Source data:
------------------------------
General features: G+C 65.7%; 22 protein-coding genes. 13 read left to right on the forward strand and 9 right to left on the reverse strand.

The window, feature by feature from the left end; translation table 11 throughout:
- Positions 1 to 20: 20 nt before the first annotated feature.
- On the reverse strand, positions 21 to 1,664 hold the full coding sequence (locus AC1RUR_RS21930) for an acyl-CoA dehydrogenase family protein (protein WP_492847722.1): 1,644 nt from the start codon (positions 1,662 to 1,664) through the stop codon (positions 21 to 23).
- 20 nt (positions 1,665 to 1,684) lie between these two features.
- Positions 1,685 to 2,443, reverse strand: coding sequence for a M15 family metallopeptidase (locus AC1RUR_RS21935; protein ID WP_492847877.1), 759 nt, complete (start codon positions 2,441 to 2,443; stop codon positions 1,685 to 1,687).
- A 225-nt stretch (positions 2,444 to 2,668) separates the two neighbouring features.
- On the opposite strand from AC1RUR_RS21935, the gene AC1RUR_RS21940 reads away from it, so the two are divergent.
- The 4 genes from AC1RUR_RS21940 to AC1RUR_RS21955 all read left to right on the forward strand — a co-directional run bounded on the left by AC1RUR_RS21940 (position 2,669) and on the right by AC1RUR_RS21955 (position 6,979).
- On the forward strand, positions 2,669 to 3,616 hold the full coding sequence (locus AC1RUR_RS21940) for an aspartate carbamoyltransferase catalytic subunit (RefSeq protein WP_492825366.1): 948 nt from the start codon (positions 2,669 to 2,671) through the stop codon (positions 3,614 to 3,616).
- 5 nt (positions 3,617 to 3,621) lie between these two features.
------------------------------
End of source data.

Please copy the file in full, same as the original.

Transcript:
General features: G+C 65.7%; 22 protein-coding genes. 13 read left to right on the forward strand and 9 right to left on the reverse strand.

The window, feature by feature from the left end; translation table 11 throughout:
- Positions 1 to 20: 20 nt before the first annotated feature.
- On the reverse strand, positions 21 to 1,664 hold the full coding sequence (locus AC1RUR_RS21930) for an acyl-CoA dehydrogenase family protein (protein WP_492847722.1): 1,644 nt from the start codon (positions 1,662 to 1,664) through the stop codon (positions 21 to 23).
- 20 nt (positions 1,665 to 1,684) lie between these two features.
- Positions 1,685 to 2,443, reverse strand: coding sequence for a M15 family metallopeptidase (locus AC1RUR_RS21935; protein ID WP_492847877.1), 759 nt, complete (start codon positions 2,441 to 2,443; stop codon positions 1,685 to 1,687).
- A 225-nt stretch (positions 2,444 to 2,668) separates the two neighbouring features.
- On the opposite strand from AC1RUR_RS21935, the gene AC1RUR_RS21940 reads away from it, so the two are divergent.
- The 4 genes from AC1RUR_RS21940 to AC1RUR_RS21955 all read left to right on the forward strand — a co-directional run bounded on the left by AC1RUR_RS21940 (position 2,669) and on the right by AC1RUR_RS21955 (position 6,979).
- On the forward strand, positions 2,669 to 3,616 hold the full coding sequence (locus AC1RUR_RS21940) for an aspartate carbamoyltransferase catalytic subunit (RefSeq protein WP_492825366.1): 948 nt from the start codon (positions 2,669 to 2,671) through the stop codon (positions 3,614 to 3,616).
- 5 nt (positions 3,617 to 3,621) lie between these two features.